The way I look at it, I’ve experienced fifteen good school years between my three kids ages 14, 11 and 6. For years, we’ve done our back-to-school shopping at Staples and Target, loading our carts with shiny new school supplies. Last year we hit an all-time record, spending nearly $700. Crazy huh?!

I tried to rationalize the obscene total, pointing out the necessity of the required calculator for Algebra ($120) and specialized materials for an Architecture class, an elective. Becoming resentful at the lists of required materials from the teachers, I had second thoughts about buying the less necessary supplies like anti-bacterial wipes and tissues. I was sick to my stomach, assuming we had no choice as we toted home bags and bags of markers, erasers, pencils, paper, notebook and trappers to the car. Stupid me.

The other day, while groaning to my friend Emilie about the impending back-to-school shopapalooza, she suggested that we do some shopping at home first, assessing what we already have before heading to a store. She’s saved hundreds of dollars with this approach and also taught her kids a few good lessons about the value of a dollar, recycling and wasting less.

Maybe everyone else in the world already lives this way and I’ve just been wasteful (despicable me), but we gave this shopping at home a go and I must admit I’ve seen the light.

One cloudy and humid day last week, my 11-year old daughter and I emptied back packs, drawers and cabinets, and tossed out dried out markers and pens, designating piles for Sharpies, erasable markers, ball points, number 2 pencils, colored pencils, erasers, folders, binders and notebooks. We had a blast rummaging, sorting and sharpening pencils together. And let me tell you. It’s truly remarkable what we found. Now when we finally get the official back-to-school lists, we’ll shop first in our own store of still shiny though gently used supplies.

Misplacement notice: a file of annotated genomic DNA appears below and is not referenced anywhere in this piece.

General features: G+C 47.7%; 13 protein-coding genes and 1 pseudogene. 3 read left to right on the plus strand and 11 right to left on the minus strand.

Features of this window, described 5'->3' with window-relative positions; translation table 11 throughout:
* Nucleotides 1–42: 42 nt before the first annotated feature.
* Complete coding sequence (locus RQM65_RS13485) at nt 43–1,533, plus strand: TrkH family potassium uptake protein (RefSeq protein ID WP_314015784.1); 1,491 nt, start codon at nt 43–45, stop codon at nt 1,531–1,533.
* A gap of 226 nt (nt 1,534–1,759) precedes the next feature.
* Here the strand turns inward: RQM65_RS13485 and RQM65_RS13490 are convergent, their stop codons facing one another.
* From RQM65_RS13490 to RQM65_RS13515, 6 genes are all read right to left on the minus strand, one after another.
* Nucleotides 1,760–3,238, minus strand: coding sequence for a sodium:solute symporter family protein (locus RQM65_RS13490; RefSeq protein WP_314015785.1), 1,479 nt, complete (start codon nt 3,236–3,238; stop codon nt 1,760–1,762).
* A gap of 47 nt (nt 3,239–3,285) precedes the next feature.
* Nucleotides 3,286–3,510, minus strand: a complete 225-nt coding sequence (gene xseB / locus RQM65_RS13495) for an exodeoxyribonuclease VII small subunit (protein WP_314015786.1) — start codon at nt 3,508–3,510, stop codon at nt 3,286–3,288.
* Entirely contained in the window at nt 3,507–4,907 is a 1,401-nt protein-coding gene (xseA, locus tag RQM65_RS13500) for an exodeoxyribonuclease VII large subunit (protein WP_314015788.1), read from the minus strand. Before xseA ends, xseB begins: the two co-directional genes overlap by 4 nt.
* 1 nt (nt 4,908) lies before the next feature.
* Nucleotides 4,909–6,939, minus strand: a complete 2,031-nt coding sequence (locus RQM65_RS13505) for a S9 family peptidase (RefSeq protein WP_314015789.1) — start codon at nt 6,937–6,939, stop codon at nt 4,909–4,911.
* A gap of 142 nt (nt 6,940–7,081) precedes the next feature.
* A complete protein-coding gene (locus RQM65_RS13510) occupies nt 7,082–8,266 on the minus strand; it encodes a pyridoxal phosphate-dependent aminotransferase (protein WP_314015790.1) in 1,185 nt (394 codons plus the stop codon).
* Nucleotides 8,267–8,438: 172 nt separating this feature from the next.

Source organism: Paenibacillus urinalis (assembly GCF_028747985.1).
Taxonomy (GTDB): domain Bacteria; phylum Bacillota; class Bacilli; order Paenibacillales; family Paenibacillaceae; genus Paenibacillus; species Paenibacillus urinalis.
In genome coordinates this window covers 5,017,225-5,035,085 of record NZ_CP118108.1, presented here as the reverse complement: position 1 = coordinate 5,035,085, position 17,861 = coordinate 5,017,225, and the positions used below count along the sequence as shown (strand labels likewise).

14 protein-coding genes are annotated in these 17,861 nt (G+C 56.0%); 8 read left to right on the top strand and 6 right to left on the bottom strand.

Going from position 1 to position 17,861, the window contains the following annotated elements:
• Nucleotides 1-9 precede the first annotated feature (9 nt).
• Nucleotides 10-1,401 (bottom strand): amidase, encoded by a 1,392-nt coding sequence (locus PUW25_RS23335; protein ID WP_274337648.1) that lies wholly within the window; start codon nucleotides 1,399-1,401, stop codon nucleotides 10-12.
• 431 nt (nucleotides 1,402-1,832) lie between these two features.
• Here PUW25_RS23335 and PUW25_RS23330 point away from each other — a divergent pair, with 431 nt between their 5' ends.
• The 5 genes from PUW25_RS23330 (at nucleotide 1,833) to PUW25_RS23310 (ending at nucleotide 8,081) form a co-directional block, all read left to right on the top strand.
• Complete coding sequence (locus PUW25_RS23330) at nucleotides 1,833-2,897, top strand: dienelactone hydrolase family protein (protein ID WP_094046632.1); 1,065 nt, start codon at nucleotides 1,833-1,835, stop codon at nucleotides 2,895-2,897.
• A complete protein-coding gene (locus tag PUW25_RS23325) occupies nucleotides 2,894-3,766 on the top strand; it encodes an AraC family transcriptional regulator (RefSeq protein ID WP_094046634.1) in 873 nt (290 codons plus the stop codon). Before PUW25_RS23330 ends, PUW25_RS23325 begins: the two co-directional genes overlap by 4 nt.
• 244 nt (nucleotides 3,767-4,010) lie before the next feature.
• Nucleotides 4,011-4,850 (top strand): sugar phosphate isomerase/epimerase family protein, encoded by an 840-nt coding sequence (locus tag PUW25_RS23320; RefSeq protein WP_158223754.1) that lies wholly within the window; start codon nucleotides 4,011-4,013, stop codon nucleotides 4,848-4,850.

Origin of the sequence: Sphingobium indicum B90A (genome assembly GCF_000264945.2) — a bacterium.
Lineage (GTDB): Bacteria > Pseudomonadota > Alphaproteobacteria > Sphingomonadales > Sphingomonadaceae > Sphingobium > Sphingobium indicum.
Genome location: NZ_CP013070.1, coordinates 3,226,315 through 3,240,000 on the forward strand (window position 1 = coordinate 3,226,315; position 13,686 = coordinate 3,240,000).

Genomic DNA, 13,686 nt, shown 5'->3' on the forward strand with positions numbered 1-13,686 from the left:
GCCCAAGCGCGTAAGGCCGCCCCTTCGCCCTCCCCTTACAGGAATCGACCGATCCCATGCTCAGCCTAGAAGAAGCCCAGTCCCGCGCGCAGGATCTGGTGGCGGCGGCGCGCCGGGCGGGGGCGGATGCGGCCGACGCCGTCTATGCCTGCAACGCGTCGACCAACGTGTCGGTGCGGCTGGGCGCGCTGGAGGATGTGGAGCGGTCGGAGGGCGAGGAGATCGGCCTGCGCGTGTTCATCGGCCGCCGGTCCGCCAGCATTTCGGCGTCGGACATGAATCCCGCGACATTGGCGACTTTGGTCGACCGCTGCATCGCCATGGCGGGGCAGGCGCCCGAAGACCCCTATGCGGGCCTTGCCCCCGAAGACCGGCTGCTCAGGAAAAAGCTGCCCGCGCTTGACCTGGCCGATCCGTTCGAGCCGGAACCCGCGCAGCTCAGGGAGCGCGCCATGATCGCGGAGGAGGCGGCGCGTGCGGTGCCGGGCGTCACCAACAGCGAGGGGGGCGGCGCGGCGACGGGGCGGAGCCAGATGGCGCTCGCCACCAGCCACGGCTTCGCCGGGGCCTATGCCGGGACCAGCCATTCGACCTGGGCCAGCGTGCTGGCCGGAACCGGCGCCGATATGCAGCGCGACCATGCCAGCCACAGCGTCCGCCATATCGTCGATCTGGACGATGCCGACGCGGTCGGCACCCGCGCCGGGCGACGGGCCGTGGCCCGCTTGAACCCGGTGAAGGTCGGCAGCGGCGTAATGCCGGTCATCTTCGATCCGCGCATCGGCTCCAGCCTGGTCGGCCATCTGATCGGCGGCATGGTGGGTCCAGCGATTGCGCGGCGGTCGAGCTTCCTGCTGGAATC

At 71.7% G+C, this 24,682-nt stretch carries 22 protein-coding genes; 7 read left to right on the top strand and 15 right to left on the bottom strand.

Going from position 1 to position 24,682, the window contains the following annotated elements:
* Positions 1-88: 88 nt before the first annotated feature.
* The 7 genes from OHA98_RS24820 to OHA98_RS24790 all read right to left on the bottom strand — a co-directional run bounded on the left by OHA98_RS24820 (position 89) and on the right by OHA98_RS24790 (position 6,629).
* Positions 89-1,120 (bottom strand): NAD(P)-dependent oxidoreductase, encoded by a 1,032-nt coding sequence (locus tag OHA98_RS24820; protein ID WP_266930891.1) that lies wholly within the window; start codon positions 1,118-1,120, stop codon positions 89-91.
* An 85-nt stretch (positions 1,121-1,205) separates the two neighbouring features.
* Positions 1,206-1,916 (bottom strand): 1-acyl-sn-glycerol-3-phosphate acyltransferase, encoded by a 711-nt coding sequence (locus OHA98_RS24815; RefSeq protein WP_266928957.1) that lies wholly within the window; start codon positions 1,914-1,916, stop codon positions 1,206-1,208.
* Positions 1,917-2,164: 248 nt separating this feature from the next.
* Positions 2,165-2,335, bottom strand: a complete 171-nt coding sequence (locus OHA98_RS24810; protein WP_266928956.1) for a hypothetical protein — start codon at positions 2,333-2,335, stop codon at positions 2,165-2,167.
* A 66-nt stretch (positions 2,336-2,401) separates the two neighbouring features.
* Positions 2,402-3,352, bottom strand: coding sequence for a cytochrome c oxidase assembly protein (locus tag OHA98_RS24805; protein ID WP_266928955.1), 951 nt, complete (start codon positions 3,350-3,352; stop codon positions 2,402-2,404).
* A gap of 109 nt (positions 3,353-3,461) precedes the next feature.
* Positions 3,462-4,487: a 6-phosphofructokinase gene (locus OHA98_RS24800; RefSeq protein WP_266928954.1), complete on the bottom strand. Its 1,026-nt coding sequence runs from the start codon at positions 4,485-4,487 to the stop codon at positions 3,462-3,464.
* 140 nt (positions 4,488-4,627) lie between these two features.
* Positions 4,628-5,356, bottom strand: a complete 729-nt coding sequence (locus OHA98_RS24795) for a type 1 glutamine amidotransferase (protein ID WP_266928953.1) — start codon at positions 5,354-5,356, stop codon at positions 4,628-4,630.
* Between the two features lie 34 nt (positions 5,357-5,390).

Here are some tips, in Emilie’s own words:

  1. Go through your whole house, everywhere office and art supplies hide, and gather up all the standard items. Pencils, pens, sharpies, erasers, sharpeners, colored pencils, markers, crayons, highlighters, dry erase markers, scissors, etc. Have the kids help do the “Round up”. It becomes a challenge to see who can find the most.
  2. Sort out the different items and test the markers, etc.  Kids love to use the electric sharpener to sharpen the pencils and colored pencils, making them look new again. Brightly colored eraser tops make used pencils fun again and cases help corral the sets of crayons, colored pencils and markers that no longer have their original boxes.
  3. Don’t forget to round up all the folders and notebooks too. Sometimes they have been used so little that they still look new. A cute label stuck over the previous subject and no one is the wiser! Rip out the 10 pages that got used in that Spanish notebook and you still have plenty to use for this year.
  4. Don’t buy a new backpack if last year’s is still holding up. Spray on some stain remover, throw it in the washer, along with the lunch box and then air dry. They’ll look much better when they are clean again. If you really can’t use it again, then try to buy a better quality one this time – you’ll get more years out of it.

And don’t feel bad for Emilie’s Kids. She says she makes a point of going to the store before the mad rush and letting her girls pick out a few cute notebooks and folders. She figures they’ll always need a few new ones anyway but will hold onto receipts and return what isn’t needed.

Editor, writer, social media manager. Food, cocktail and coffee lover. Proud Jersey girl.

2 replies on “Back to School Shopping – At Home”

  1. I dunno… I thought you were going to say that you spent $1,200 or something in that neighborhood! I didn’t think $ 230.00 per child was outta the world crazy. If you were invited to a big wedding, and needed a dress, I’d bet your dress, shoes, accessories, etc, etc would be at least $230.00 (and you might wear it again in 4 years !!)

  2. For things like pencils, crayons, pens, markers, tape, glue sticks…this is a great idea. It’s also a fantastic way to clean out, obviously. Thanks for the reminder to actually carve out time to do this.

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